EG Inc does not purchase or accept any Nestle products, due to its unethical behaviour in relation to water and cacao in South America, and palm oil in Borneo.
We are far happier spending our money with more reputable businesses, like Coco Chocolate. In fact, they say it best on their site:
All cacao couverture sourced for tempering at Coco Chocolate is ethical and producers are members of SEDEX, ensuring ethical and responsible practices in labour standards (including employment conditions, profitable income for farmers, supporting community development projects and no child labour), health and safety, the environment and business ethics. As a result all can enjoy Coco Chocolate – creating value for all through the supply chain with transparency, traceability, productivity and quality. – Coco Chocolate website
Why is it so important for me to share this with you? Because you need to know how easy it is to find businesses who are doing the right thing and reward them! THAT is what World Chocolate Day is about. Raising awareness of the conflict with chocolate and bring good businesses into the light. If you are doing the right thing, you deserve a bit of love.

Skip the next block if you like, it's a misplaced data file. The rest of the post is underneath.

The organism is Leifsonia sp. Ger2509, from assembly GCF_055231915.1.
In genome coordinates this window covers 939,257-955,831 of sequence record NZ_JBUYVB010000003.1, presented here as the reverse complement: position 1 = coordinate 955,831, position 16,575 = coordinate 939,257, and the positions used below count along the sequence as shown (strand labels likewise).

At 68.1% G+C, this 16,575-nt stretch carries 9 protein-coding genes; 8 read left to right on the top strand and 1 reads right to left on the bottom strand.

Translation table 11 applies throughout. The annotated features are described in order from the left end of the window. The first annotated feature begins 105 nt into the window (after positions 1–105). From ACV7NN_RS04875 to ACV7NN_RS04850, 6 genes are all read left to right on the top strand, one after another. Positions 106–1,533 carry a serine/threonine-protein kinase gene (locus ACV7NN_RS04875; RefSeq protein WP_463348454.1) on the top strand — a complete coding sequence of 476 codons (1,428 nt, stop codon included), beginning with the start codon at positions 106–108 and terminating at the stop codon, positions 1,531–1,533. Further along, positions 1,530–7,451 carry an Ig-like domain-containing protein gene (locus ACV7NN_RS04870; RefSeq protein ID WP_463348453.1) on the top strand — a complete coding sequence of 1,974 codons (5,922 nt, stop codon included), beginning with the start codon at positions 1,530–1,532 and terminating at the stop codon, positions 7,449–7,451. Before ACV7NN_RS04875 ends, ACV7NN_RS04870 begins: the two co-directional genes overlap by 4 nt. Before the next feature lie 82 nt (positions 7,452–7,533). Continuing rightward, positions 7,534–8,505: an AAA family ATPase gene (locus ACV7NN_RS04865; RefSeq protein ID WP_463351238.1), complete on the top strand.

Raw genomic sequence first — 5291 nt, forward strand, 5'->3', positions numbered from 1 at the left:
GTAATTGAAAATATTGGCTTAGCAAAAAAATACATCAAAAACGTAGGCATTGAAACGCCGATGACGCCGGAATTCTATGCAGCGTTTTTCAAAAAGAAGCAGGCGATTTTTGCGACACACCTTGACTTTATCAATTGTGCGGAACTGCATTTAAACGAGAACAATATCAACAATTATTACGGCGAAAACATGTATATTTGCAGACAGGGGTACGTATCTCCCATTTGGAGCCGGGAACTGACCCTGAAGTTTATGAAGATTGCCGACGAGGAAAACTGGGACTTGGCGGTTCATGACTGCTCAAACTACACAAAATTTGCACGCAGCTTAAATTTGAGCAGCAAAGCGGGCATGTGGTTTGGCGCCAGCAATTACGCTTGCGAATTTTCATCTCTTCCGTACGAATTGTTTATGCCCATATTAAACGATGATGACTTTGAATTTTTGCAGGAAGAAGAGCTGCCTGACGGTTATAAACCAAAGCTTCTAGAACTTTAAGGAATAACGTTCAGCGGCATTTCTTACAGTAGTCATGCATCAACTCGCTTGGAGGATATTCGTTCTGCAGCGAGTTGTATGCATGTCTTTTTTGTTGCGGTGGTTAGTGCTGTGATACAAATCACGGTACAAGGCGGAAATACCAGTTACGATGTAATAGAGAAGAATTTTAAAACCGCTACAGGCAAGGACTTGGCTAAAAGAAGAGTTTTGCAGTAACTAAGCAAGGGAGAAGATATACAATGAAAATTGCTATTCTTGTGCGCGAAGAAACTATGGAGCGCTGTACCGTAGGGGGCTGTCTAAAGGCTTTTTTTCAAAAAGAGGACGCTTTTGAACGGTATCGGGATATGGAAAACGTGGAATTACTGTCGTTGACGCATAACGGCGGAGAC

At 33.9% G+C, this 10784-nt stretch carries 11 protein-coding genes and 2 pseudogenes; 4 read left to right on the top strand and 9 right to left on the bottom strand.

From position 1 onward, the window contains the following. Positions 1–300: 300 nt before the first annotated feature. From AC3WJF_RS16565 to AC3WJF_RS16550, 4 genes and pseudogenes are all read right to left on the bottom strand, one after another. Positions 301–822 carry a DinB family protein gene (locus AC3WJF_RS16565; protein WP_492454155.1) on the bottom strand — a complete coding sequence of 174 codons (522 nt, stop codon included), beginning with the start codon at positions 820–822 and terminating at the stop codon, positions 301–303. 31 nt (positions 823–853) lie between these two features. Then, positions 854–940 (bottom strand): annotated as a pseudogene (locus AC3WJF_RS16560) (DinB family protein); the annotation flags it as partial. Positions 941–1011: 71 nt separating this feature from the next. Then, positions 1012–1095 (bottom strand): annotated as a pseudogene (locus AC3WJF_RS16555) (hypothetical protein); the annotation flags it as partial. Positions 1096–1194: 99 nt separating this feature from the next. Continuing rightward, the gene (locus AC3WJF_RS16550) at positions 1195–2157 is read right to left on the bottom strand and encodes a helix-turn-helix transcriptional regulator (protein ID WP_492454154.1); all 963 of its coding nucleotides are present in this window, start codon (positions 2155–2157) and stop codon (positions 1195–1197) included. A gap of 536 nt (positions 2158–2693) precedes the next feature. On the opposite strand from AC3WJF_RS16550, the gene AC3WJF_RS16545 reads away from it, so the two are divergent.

So today, on World Chocolate Day, I am telling you to share some love with a local business. Find a store doing the right thing; be it work conditions, ethical sources, or employing the vulnerable. Be like the chocolate and give them some of your love. Share your divine purchasing power and show them your support. Let them know you see them.
If you have a local fave, share their details in the comments below. We all want to know the best places to spend our money. And by the way, if you want to try out Coco Chocolate yourself, they have an online store:
My favourites are the Organic White Chocolate with Rose & Bergamot and the Organic Dark Chocolate with Rose & Black Pepper. *sigh*
Go! Chocolate! Be merry!
Disclaimer: This is not a sponsored or paid article. And while the staff at Coco Chocolate do provide delicious tasters, all opinions are my own.